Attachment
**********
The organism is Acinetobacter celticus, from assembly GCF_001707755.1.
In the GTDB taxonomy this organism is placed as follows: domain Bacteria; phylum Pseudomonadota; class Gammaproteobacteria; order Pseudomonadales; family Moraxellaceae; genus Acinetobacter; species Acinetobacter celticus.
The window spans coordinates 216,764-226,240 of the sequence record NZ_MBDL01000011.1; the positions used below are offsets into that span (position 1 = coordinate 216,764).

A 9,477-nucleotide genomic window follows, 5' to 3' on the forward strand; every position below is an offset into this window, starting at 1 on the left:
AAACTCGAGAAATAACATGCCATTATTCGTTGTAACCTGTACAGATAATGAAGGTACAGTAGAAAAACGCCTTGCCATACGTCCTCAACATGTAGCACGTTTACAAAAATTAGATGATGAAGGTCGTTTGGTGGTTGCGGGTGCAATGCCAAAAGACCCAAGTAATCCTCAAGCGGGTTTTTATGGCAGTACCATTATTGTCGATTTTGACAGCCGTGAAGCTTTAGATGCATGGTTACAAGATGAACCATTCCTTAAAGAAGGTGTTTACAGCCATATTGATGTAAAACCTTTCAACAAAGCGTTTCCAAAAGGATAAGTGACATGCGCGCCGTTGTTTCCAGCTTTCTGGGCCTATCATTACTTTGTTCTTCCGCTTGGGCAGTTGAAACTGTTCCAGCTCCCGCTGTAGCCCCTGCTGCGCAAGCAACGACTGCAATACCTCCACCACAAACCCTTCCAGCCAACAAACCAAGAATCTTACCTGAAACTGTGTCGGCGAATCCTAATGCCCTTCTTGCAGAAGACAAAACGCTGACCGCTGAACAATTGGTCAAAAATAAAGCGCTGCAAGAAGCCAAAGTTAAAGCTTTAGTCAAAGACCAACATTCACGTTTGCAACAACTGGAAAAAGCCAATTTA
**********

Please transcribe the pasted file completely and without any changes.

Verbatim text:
The organism is Acinetobacter celticus, from assembly GCF_001707755.1.
In the GTDB taxonomy this organism is placed as follows: domain Bacteria; phylum Pseudomonadota; class Gammaproteobacteria; order Pseudomonadales; family Moraxellaceae; genus Acinetobacter; species Acinetobacter celticus.
The window spans coordinates 216,764-226,240 of the sequence record NZ_MBDL01000011.1; the positions used below are offsets into that span (position 1 = coordinate 216,764).

A 9,477-nucleotide genomic window follows, 5' to 3' on the forward strand; every position below is an offset into this window, starting at 1 on the left:
AAACTCGAGAAATAACATGCCATTATTCGTTGTAACCTGTACAGATAATGAAGGTACAGTAGAAAAACGCCTTGCCATACGTCCTCAACATGTAGCACGTTTACAAAAATTAGATGATGAAGGTCGTTTGGTGGTTGCGGGTGCAATGCCAAAAGACCCAAGTAATCCTCAAGCGGGTTTTTATGGCAGTACCATTATTGTCGATTTTGACAGCCGTGAAGCTTTAGATGCATGGTTACAAGATGAACCATTCCTTAAAGAAGGTGTTTACAGCCATATTGATGTAAAACCTTTCAACAAAGCGTTTCCAAAAGGATAAGTGACATGCGCGCCGTTGTTTCCAGCTTTCTGGGCCTATCATTACTTTGTTCTTCCGCTTGGGCAGTTGAAACTGTTCCAGCTCCCGCTGTAGCCCCTGCTGCGCAAGCAACGACTGCAATACCTCCACCACAAACCCTTCCAGCCAACAAACCAAGAATCTTACCTGAAACTGTGTCGGCGAATCCTAATGCCCTTCTTGCAGAAGACAAAACGCTGACCGCTGAACAATTGGTCAAAAATAAAGCGCTGCAAGAAGCCAAAGTTAAAGCTTTAGTCAAAGACCAACATTCACGTTTGCAACAACTGGAAAAAGCCAATTTA